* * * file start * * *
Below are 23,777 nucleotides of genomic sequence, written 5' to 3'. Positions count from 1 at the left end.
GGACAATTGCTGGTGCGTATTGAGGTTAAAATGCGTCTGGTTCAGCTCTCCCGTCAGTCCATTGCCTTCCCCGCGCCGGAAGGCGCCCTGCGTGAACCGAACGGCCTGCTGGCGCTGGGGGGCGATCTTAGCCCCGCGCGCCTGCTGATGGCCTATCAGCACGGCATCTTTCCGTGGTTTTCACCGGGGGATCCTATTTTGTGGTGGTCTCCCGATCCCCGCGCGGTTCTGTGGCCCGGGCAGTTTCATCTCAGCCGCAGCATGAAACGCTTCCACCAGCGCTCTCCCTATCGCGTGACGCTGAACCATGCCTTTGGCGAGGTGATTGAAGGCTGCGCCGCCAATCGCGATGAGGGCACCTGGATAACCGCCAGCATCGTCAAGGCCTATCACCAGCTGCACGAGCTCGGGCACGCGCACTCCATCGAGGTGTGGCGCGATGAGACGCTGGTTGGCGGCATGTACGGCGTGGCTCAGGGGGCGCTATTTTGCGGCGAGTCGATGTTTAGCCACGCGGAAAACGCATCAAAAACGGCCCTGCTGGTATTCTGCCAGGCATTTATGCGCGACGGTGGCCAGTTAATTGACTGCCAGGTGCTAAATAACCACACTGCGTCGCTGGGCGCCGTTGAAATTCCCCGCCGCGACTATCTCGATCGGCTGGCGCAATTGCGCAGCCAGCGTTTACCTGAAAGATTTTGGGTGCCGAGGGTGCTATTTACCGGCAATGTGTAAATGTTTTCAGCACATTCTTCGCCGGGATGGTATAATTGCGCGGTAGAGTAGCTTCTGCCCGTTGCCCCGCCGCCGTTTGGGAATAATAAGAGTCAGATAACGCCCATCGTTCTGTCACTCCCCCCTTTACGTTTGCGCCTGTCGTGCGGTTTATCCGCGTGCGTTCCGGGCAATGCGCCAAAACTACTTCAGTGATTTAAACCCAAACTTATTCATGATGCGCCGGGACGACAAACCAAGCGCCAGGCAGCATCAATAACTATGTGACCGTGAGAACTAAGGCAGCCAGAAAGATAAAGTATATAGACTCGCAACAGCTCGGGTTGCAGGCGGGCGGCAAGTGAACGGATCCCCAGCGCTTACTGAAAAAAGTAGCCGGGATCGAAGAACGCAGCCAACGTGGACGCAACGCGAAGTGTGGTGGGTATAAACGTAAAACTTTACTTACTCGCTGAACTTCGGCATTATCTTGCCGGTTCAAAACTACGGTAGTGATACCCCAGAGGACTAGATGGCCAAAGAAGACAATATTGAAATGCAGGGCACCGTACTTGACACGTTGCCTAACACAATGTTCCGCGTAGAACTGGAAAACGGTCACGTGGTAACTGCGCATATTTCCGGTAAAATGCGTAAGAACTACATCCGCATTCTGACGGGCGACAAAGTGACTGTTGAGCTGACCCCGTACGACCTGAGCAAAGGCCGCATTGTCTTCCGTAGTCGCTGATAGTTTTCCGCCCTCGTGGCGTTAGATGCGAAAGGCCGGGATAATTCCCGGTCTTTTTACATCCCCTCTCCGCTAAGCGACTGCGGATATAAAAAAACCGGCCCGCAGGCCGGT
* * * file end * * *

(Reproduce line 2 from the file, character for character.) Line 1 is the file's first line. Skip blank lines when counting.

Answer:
GGACAATTGCTGGTGCGTATTGAGGTTAAAATGCGTCTGGTTCAGCTCTCCCGTCAGTCCATTGCCTTCCCCGCGCCGGAAGGCGCCCTGCGTGAACCGAACGGCCTGCTGGCGCTGGGGGGCGATCTTAGCCCCGCGCGCCTGCTGATGGCCTATCAGCACGGCATCTTTCCGTGGTTTTCACCGGGGGATCCTATTTTGTGGTGGTCTCCCGATCCCCGCGCGGTTCTGTGGCCCGGGCAGTTTCATCTCAGCCGCAGCATGAAACGCTTCCACCAGCGCTCTCCCTATCGCGTGACGCTGAACCATGCCTTTGGCGAGGTGATTGAAGGCTGCGCCGCCAATCGCGATGAGGGCACCTGGATAACCGCCAGCATCGTCAAGGCCTATCACCAGCTGCACGAGCTCGGGCACGCGCACTCCATCGAGGTGTGGCGCGATGAGACGCTGGTTGGCGGCATGTACGGCGTGGCTCAGGGGGCGCTATTTTGCGGCGAGTCGATGTTTAGCCACGCGGAAAACGCATCAAAAACGGCCCTGCTGGTATTCTGCCAGGCATTTATGCGCGACGGTGGCCAGTTAATTGACTGCCAGGTGCTAAATAACCACACTGCGTCGCTGGGCGCCGTTGAAATTCCCCGCCGCGACTATCTCGATCGGCTGGCGCAATTGCGCAGCCAGCGTTTACCTGAAAGATTTTGGGTGCCGAGGGTGCTATTTACCGGCAATGTGTAAATGTTTTCAGCACATTCTTCGCCGGGATGGTATAATTGCGCGGTAGAGTAGCTTCTGCCCGTTGCCCCGCCGCCGTTTGGGAATAATAAGAGTCAGATAACGCCCATCGTTCTGTCACTCCCCCCTTTACGTTTGCGCCTGTCGTGCGGTTTATCCGCGTGCGTTCCGGGCAATGCGCCAAAACTACTTCAGTGATTTAAACCCAAACTTATTCATGATGCGCCGGGACGACAAACCAAGCGCCAGGCAGCATCAATAACTATGTGACCGTGAGAACTAAGGCAGCCAGAAAGATAAAGTATATAGACTCGCAACAGCTCGGGTTGCAGGCGGGCGGCAAGTGAACGGATCCCCAGCGCTTACTGAAAAAAGTAGCCGGGATCGAAGAACGCAGCCAACGTGGACGCAACGCGAAGTGTGGTGGGTATAAACGTAAAACTTTACTTACTCGCTGAACTTCGGCATTATCTTGCCGGTTCAAAACTACGGTAGTGATACCCCAGAGGACTAGATGGCCAAAGAAGACAATATTGAAATGCAGGGCACCGTACTTGACACGTTGCCTAACACAATGTTCCGCGTAGAACTGGAAAACGGTCACGTGGTAACTGCGCATATTTCCGGTAAAATGCGTAAGAACTACATCCGCATTCTGACGGGCGACAAAGTGACTGTTGAGCTGACCCCGTACGACCTGAGCAAAGGCCGCATTGTCTTCCGTAGTCGCTGATAGTTTTCCGCCCTCGTGGCGTTAGATGCGAAAGGCCGGGATAATTCCCGGTCTTTTTACATCCCCTCTCCGCTAAGCGACTGCGGATATAAAAAAACCGGCCCGCAGGCCGGT